Part Two – The Modern Masterpieces.
Modern games offer such a breadth of experiences. Yes, many are bombastic shooters aimed squarely at the testosterone of teenage males, but think of these as the ‘summer blockbuster’ equivalent of the videogame world. There are also casual puzzlers, engrossing role-playing games and spectacular science fiction sandboxes. But sometimes, just sometimes, a ‘game’ comes along so original, so innovative and so breathtakingly beautiful that you simply cannot deny that it is a modern work of art.
Take ‘The Unfinished Swan’, for example. A Playstation 3 exclusive game, you play as a boy transferred by his imagination into the canvas of one of his late mothers incomplete paintings. You are thrown into a totally blank world, tasked with using thrown paint to reveal the world around you and try to come to terms with the space left in your life by the loss of your protector. Simply looking at this game you can see that it’s a moving, living painting.
But screenshots can only tell you so much – you need to see it in action. You need to throw the paint yourself, see it splash and colour the world around you. See it create the world around you. You need to explore this world that has been manufactured for you, but unravel it at your own personal pace. Find as much or as little as you want. Colour just your path and move your story forward, or take your time to fully realize this realm and let its intricacies slowly sink in.
Its unlike anything else you can feel with any other form of expression, and that alone is worthy of calling it a piece of art.
The world slowly grows in complexity
Then there’s ‘Journey’, the third in a trilogy of non-sequential but spiritually connected games for the Playstation. Like Swan, it’s a short and very simple game that really has no noticeable difficulty barriers for the un-initiated (a rare thing in game design). You’re a nomad, thrust into a gorgeous desert setting with one unexplained aim – reach the summit of the mountain towering in front of you.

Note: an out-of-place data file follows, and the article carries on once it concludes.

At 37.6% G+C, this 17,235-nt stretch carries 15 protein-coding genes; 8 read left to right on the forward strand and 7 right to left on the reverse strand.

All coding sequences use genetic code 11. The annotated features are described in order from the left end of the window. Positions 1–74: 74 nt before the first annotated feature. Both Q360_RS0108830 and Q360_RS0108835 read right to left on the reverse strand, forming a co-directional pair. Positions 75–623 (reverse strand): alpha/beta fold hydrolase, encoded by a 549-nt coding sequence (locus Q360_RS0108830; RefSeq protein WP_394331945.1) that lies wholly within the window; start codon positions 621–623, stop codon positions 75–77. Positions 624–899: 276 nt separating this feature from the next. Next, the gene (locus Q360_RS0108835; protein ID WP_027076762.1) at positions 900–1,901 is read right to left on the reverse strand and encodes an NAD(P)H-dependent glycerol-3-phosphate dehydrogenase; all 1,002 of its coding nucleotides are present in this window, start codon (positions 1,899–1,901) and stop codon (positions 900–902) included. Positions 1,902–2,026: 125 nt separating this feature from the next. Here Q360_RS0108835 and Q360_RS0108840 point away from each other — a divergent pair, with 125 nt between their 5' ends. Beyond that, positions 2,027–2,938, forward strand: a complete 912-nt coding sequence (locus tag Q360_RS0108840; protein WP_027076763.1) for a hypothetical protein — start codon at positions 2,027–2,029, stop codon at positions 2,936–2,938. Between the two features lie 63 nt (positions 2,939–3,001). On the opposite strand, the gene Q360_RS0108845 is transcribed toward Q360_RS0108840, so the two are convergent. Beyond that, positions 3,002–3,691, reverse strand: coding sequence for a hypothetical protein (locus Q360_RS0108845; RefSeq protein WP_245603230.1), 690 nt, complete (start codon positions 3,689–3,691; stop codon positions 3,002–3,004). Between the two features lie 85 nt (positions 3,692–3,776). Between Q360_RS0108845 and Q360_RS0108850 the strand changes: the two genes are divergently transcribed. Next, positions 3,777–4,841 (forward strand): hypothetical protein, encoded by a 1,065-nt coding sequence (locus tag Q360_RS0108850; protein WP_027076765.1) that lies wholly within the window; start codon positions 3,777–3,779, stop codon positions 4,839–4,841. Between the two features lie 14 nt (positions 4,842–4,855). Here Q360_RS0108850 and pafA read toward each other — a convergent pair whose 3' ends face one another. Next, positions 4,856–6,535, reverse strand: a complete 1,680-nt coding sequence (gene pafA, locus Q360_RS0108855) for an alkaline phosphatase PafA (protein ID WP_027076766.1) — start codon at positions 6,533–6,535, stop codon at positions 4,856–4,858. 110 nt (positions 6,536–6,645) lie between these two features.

A Journey awaits, what’s up there?
It’s hard to say much about Journey without spoiling the ride. However, what I can tell you about is the serene, peaceful feeling you have whilst traversing its nearly barren world. You gently slide down the slopes of sand dunes, float on the currents of desert gusts and are driven forward by a human inquisitiveness to know – just what is on top of that gleaming mountain?
On top of the sense of solitary adventure, it’s utterly beautiful. The pictures could tell you more than I ever could. If Monet was alive and creating today, this would be his masterpiece.
And whilst on the topic of visually beautiful games, may I point you in the direction of ‘Okami’?
Unique, traditional Japanese style
In terms of visual spectacle, Okami mixes the best of both Swan and Journey. First and foremost Okami is an ‘action-adventure’ game, but truly it’s a Japanese watercolour come to life. But how much life is up to you. Environments start out glum and grey, and as you vanquish the fairy-tale evils of the game you can restore life to these once and future picturesque lands. There’s nothing quite like – after wondering for 20 minutes in a diminished, lifeless world – seeing a flourishing cherry blossom bloom by fields of green grass, azure lakes and joyful wildlife.
Play this game.
It’s absolutely breath-taking, and the images of its watercolour world will stay with you long after the credits and rolled. And what’s better, it has been re-released on the Playstation Store in HD, so there’s no better time to give it a go than now.
These games are all, of course, art in the visual sense. That is absolutely fine, but the beauty of videogames is that they can also be so much more than that…
So it’s clear to see how videogames can be art in the most obvious, visual sense. But it’s time to delve much deeper, so come back over the weekend for more!